A blog about dog training and dog breeding…and other sundry matters

The past few weeks have been hectic around here with my students getting ready to take their Royal Schools of Music exams, and obedience trials just around the corner.  The days go by so quickly, and before I know it, a whole week has passed and I have trained my dog but once.

I love operant conditioning (a method of dog training using positive techniques and negative punishment) because I find that my dogs retain what I teach them for long periods, even when I don’t get a chance to revisit the behaviors.  Athena, who won the Novice trial last November with High in Trial, will be entering Beginners in a few weeks.  My various jobs prevent me from focusing on her training they way I’d like to.

It’s been many weeks since I’ve worked her out of the yard and proofed any of her exercises.  She performs beautifully in the yard, but the challenge will come in the form of the myriad distractions on the day of the show.  I do what I can.

I came to the realization some time ago, that if I waited until I managed to train consistently (like everyday for a month) before entering a trial, I’d never enter another obedience trial until I was retired.  By then my dogs would all be dead, and I’d have to start all over again.  I made a resolution to enter at least two trials every year.  It is my ambition to put obedience titles on at least two of my seven dogs.

So, here I am, trying to balance the work that I do with my human students, which I love, with the work that I do with my dog students, which I also love.  I’m tough on my human students because I not only teach them how to play the piano, but provide them with life skills that will serve them well. 

I’m gradually learning to lighten up with myself where my dog training is concerned.  I do this for the sheer joy of training an animal.  I learn so many other skills in the process, and learn about myself, too.  Trials are an opportunity for me to enter the obedience ring with my best friend, my canine partner, to show the world what we’ve got, and most of all to have fun.  At the end of the trial, regardless of the outcome, I still get to take the dog home.

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Comments on: "Training and Teaching: A balancing Act" (6)

  1. The lazy dog trainer’s way (I am a VERY lazy trainer!) is to count out 10 treats (5 if you’re really pressed for time) and do 10 reps of a target behavior. It takes less than a minute and can easily be squeezed into the morning routine. Believe me, I am SO not a morning person, but getting 10 fronts or 10 treats on the egg or 10 nose touches is a piece of cake even for me. If you do this once in the morning, once in the evening, you’ll get in a LOT of reinforcements for the most important behaviors in your routine.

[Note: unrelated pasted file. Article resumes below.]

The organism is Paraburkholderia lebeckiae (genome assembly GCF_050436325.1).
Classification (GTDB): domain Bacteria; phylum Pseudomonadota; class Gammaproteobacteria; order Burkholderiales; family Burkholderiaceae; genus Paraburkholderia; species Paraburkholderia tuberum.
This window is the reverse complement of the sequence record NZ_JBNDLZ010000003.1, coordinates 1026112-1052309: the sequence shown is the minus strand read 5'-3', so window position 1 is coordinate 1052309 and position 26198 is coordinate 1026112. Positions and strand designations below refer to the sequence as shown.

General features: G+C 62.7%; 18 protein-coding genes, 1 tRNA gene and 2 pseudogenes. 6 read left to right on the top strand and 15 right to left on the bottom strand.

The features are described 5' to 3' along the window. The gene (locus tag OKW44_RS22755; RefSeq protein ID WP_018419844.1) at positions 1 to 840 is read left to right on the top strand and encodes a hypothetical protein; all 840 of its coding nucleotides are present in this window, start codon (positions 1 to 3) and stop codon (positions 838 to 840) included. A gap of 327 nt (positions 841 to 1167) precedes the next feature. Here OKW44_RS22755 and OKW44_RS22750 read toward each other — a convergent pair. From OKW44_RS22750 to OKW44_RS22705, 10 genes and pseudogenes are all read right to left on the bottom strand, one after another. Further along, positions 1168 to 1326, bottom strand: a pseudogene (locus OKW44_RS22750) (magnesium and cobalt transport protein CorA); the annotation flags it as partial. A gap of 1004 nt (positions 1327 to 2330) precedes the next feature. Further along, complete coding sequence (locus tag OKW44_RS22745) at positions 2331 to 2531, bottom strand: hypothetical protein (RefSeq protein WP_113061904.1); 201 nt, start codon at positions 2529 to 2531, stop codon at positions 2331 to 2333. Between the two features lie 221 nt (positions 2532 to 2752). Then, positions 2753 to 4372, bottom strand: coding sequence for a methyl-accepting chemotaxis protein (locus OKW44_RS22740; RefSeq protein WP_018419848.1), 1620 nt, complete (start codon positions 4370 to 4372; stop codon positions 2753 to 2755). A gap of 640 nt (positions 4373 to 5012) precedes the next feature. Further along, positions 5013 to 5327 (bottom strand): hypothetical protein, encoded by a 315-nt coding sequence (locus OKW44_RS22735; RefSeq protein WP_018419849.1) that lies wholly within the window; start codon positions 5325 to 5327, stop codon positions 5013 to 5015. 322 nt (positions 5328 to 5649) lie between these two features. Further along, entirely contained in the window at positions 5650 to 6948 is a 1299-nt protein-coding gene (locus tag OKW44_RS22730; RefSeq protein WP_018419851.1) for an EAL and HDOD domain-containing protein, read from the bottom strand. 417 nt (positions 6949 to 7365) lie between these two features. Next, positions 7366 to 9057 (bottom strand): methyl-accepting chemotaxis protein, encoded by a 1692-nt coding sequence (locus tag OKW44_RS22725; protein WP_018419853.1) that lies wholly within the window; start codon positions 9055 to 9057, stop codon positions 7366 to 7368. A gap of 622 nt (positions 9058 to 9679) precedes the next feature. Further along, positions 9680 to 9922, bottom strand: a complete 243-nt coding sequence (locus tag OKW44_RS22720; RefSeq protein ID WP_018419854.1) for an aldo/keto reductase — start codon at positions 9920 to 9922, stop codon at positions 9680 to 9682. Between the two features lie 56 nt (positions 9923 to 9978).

Liza

  2. Thanks, Liza, I’m gonna try this. My biggest fear now for training in the morning, is not having patience with the dog because I’m so pushed for time. I want the dog to focus NOW, I want that sit NOW. I think the dogs pick up on the stress and don’t perform.

    Your suggestion is a great way to stay focused on teaching one thing, too.

  3. That’s not a bug, it’s a feature! If you’re going to be a little tense in the morning, pushed, rushing, that’s GREAT! Because when you go in the ring, and you’re a little tense, a little pushed, feeling a bit rushed in an actual trial, your dog will know how to cope! Use it! Isn’t that one of the biggest problems of trialing, we walk into the ring with our dogs and turn into something completely stiff, different, nervous, and the dogs freak?

  4. Good point, except I don’t feel stressed about time once I’m in the ring. I’m stressed about other things. This could be a good opportunity to train the dog to get focused quickly. That could be an exercise in and of itself!

    • And it’s good for your dog to learn that sometimes you’re different, tenser, quicker, whatever, and that the same behavior is expected of her (or him). Then, no matter how you change when you go in the ring, it won’t be a total surprise to your dog. S/He can just say, Oh mom’s being weird again, but I know how to act!

      • Yes, that’s so true. Athena’s accustomed to seeing me goofy and playful, even when we’re working. She was not the most outgoing, playful dog when I first got her.

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